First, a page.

Neuromuscular dentistry is an approach to dental treatment that focuses on the correction of jaw misalignment. Neuromuscular dentists determine the optimal position of the jaw in order to correct misalignment and adjust how the upper and lower teeth come together (occlusion). By realigning the jaw joint through the use of cosmetic dental restorations, tooth recontouring (equilibration) or orthodontics, dentists strive to alleviate stress from the jaw muscles and eliminate painful symptoms of temporomandibular joint disorder (TMJ or TMD).
What differentiates neuromuscular dentistry from other theories of occlusion that may guide dental treatment is its emphasis on gravity as determining the bite, as well as where the jaw muscles are most relaxed.
Beginning of Neuromuscular Theory
Neuromuscular dentistry was introduced in the late 1960s/early 1970s by Dr. Bernard Jenkelson, who examined the relationship of the upper and lower jaws. However, he did not limit his examination to the teeth, but also investigated the relationship among the muscles, nerves, bones and two temporomandibular joints (TMJs).
With the assistance of his son, Dr. Bob Jenkelson, he developed equipment to locate the ideal position of the lower jaw, which was determined to be where the jaw muscles are most comfortable. According to Dr. Jenkelson and neuromuscular theory, when the teeth, jaw muscles and TMJs are not aligned, TMD symptoms occur.
In addition to X-rays or digital radiographs that reveal the position and condition of the jaw joints, dentists use several diagnostic technologies in order to determine the ideal position of your jaw to relieve TMD symptoms. These technologies include:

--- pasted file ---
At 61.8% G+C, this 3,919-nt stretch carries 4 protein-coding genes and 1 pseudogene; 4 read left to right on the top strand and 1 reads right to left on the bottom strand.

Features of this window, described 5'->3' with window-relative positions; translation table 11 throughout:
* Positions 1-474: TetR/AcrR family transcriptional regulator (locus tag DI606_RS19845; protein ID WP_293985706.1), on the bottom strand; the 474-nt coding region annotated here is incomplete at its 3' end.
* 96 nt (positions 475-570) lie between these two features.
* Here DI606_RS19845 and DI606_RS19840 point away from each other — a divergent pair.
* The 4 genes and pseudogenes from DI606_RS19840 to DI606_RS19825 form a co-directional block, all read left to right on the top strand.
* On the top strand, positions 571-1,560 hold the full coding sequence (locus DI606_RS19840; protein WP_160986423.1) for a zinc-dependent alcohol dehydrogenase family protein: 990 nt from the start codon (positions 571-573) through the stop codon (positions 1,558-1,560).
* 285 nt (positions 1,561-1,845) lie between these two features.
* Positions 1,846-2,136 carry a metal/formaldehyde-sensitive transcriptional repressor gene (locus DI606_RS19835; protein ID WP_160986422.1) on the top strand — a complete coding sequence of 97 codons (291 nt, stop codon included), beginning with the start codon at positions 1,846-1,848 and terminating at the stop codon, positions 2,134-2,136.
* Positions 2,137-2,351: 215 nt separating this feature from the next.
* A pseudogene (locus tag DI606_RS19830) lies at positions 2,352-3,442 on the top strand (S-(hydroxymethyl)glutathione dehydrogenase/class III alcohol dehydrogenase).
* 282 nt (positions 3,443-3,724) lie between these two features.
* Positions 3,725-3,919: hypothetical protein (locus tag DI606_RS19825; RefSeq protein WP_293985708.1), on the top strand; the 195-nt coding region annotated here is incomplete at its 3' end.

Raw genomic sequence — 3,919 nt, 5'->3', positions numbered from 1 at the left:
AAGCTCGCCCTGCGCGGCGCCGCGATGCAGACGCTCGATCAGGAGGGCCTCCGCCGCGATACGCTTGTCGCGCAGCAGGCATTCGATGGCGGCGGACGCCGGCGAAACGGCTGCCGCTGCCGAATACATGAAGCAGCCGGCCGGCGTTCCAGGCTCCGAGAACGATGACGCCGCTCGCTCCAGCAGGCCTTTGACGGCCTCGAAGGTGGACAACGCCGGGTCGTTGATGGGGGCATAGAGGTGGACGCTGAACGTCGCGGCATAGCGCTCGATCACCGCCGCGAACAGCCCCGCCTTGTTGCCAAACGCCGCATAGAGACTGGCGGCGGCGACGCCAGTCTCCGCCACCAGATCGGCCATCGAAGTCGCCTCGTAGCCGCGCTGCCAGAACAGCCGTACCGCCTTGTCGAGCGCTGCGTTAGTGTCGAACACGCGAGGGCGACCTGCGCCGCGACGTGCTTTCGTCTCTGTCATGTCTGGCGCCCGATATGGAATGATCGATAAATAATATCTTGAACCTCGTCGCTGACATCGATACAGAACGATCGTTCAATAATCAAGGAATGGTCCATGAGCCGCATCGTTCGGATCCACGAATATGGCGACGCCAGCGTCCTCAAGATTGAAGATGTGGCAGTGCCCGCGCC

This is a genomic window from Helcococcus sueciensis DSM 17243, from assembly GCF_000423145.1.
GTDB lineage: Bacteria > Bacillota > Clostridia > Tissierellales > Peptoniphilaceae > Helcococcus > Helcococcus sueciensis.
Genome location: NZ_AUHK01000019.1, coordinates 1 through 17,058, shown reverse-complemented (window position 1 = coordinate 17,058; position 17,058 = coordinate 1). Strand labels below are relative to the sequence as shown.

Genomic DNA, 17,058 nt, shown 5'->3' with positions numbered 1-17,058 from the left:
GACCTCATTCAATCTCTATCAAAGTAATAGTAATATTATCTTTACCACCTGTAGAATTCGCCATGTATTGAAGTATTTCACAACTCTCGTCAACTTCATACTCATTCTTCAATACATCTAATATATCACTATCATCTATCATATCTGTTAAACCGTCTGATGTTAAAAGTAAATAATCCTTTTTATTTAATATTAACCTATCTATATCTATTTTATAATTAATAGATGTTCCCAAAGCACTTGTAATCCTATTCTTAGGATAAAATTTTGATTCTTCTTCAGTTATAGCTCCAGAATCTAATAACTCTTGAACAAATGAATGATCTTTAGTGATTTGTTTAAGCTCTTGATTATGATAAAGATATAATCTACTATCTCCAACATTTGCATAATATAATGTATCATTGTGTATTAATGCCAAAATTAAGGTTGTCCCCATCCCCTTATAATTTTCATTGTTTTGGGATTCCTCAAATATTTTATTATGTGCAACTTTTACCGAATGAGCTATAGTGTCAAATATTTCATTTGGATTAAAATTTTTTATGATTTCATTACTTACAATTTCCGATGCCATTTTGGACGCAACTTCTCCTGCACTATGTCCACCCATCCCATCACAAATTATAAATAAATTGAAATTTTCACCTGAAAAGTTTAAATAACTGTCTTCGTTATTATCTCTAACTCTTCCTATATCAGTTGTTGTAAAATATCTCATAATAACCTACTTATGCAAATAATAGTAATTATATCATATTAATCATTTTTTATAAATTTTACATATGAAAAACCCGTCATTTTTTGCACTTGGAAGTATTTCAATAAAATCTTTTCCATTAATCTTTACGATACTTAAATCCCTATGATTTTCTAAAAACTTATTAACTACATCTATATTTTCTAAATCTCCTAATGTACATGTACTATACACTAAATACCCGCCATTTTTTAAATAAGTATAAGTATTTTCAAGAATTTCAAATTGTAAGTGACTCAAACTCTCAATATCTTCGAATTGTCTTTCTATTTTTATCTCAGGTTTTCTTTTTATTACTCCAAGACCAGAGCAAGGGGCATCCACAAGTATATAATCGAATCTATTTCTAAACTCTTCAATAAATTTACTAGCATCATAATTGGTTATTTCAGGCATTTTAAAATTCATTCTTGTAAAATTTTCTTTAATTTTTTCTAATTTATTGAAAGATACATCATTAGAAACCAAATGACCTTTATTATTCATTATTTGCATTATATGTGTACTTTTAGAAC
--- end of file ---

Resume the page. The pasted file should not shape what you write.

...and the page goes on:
- Computerized equipment to record the resting position of a person's jaw, how it closes and any other movements
- Electromyography (EMG) to measure the stressed and relaxed positions of a person's jaw muscles, as well as identify any structural defects in the jaw joint
- Sonography, and/or Joint Vibration Analysis to record jaw joint sounds and determine the presence of abnormalities
If the jaw is not properly aligned, neuromuscular dentistry may help to address the precise cause of the problem whether jaw joint, muscle or tooth position. Treatment plans developed by dentists are designed to correct bite abnormalities by allowing the jaws to go to their optimal positions for the long term.
For example, dentists assert that muscle pain and spasm can be relieved using Ultra Low Frequency Transcutaneous Electrical Neural Stimulation (ULF-TENS). This treatment involves placing electrodes on your jaw, neck and shoulder areas that transmit mild electrical stimulation to repeatedly contract the jaw muscles in order to relax them.
Adjustments to a person's bite can be accomplished using an oral appliance such as a splint or mouth guard until the bite has been permanently stabilized. Or, orthodontic work may be required to ensure proper alignment, in addition to dental restorations such as crowns, or tooth recontouring (equilibration).
Cost of Treatment
The cost of neuromuscular treatment depends upon your clinical situation and the procedures necessary to treat your condition, the expertise of the dentist, the location of the dentist, and the type of dental insurance you have. It is possible that you may receive a 15 percent reimbursement, or a maximum 50 percent absorption of the total procedure costs.
However, keep in mind that neuromuscular treatments may require full mouth reconstruction, and the approximate cost (at a minimum) could be about $800 to $1,500 per tooth. That figure does not include any charges for oral surgery, crown lengthening, periodontal treatments, etc. It is not unreasonable to expect a full mouth reconstruction to cost approximately $30,000 to $45,000 or more.
Check with your dentist and your dental plan before agreeing to any treatments to determine what the total cost will be. Third-party financing is available through your dentist's office to assist you in making affordable monthly payments.
It is important to note that neuromuscular dentistry techniques are not the only methods for successfully treating TMD symptoms, or for developing treatment plans for occlusal and bite adjustments. To locate a qualified specialist, consult with your general dentist.